The Australian government, and many other governments around the world, have recently announced initiatives to allow those in financial hardship to get early access to some of their superannuation funds with little or no tax. This initiative is very attractive to cyber criminals looking to scam their way into people’s retirement funds.

It is no secret that cybercriminals like to exploit every opportunity to scam people to obtain money, often in very devious ways, and we are already experiencing multiple fraudulent attempts with COVID-19 related scams. The next line of fraud attempts is expected to revolve around superannuation, as more and more governments around the world allow citizens to release all or some of their superannuation funds, to aid with financial stress and job losses brought on by the pandemic.

Superannuation scams are not new. As recently as September 2019, the Australian Federal Police and the Australian Securities and Investments Commission, thwarted major fraud being carried out by a crime syndicate who stole millions of dollars from at least 70 victims, by stealing their identities and draining their superannuation and share trading accounts.

Most of the expected COVID-19 related superannuation scams  will involve an email, SMS or phone call from someone pretending to represent an official organisation, such as the superannuation company, the government, the bank, etc., spruiking the new scheme announced by the government that allows you to withdraw money from your fund, and asking for your personal details, supposedly to complete the transaction and move the funds into your bank account. Another possibility is that they’ll try to convince people who manage their own superannuation funds to invest their money into non-existing companies.

The scams will likely be targeting the elderly, as criminals know that they are more vulnerable and less suspicious of fraudulent activity.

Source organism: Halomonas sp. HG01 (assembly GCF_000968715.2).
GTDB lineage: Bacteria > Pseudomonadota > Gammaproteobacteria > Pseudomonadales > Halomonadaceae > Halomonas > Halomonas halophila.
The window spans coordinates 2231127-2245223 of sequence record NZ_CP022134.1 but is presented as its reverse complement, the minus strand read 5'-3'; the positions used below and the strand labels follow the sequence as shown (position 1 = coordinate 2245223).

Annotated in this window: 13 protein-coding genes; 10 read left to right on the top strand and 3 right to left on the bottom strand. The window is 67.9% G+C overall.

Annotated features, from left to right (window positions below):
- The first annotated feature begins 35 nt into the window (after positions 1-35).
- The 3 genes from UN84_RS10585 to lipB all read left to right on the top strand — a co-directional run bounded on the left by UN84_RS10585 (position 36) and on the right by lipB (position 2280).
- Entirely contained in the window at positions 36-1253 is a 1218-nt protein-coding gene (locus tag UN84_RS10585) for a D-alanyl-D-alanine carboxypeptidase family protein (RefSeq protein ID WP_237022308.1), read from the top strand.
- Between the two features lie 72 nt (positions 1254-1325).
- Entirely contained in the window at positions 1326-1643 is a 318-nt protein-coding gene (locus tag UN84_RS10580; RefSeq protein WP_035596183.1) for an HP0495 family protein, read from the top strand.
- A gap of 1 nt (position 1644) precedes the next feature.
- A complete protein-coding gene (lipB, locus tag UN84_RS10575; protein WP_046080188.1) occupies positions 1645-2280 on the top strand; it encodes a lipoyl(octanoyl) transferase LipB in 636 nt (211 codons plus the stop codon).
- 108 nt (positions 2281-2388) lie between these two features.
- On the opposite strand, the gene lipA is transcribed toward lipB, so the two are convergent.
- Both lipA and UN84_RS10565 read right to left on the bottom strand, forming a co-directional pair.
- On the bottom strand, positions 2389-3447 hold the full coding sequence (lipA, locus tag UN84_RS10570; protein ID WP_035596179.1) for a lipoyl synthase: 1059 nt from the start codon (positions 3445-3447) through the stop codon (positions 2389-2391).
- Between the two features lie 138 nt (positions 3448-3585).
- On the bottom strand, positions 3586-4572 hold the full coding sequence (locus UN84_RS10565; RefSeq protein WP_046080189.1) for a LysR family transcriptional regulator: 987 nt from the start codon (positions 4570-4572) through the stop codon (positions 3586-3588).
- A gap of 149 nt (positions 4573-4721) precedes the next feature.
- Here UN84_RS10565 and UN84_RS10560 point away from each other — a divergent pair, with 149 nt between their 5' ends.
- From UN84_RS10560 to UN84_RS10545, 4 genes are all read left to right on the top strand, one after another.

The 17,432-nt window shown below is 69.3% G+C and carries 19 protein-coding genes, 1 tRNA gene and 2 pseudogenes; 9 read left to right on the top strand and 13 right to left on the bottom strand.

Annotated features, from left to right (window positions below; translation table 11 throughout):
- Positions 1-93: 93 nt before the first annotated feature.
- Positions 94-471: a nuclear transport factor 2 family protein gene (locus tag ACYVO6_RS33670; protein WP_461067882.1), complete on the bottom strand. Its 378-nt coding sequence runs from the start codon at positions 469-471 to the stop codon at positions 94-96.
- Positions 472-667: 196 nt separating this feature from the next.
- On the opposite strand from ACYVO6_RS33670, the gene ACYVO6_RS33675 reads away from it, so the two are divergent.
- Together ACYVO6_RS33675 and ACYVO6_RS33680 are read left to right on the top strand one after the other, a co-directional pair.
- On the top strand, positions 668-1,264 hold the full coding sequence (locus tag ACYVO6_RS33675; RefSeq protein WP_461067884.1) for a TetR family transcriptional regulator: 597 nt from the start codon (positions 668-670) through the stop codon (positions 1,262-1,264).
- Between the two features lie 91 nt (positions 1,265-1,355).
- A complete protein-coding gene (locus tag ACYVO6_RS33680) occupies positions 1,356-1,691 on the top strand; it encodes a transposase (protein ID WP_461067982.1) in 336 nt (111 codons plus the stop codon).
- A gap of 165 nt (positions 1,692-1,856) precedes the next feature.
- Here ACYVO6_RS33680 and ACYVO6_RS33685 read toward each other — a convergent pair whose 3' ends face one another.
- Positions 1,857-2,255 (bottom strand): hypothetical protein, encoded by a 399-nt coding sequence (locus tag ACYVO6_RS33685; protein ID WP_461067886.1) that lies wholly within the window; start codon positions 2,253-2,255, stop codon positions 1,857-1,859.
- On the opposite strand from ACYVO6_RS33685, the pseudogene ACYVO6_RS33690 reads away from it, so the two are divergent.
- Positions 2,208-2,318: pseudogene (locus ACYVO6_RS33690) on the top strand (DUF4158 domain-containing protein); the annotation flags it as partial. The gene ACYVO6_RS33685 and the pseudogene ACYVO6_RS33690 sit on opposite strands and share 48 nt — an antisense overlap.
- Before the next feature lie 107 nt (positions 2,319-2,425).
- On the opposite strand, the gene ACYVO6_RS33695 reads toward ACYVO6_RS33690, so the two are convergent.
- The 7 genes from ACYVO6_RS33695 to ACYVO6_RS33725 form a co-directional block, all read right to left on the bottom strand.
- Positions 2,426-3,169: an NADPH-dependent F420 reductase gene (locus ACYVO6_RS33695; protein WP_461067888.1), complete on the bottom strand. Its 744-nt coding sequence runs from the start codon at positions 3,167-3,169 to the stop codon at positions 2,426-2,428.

So how can you protect yourself from falling victim to one of these scams? Below are a few helpful tips:

  • Ensure your details are up-to-date for your online superannuation account, and that no unauthorised changes have been made.
  • Do not provide your details to any representatives or offers coming through SMS messages, phone calls, or emails. If possible, try to contact the relevant representative yourself via numbers or email addresses you already have or have searched for manually on Google.
  • Follow the official announcements made by the government to ensure you always get the correct information.
  • Before making any changes to your superannuation fund or withdrawing money, make sure you are talking to an authorised party via the Australian Taxation Office’s website:

If you think you have been scammed and money or information was taken from you, it is crucial to take immediate action.  This will prevent the criminals from continuing their scam or at least limit its impact. Contact your superannuation fund to monitor for fraudulent activity on your accounts and freeze any bank accounts linked to that superannuation fund. You can also lodge a complaint via the ASIC hotline on 1300 300 630.


FraudWatch International is currently actively targeting all COVID-19 related Online Scams to protect all Internet users from cyber criminals.

If you are a victim of, or have encountered any scam attempts related to COVID-19, we encourage you to report them for assessment and possible take-down via our website: or email: [email protected]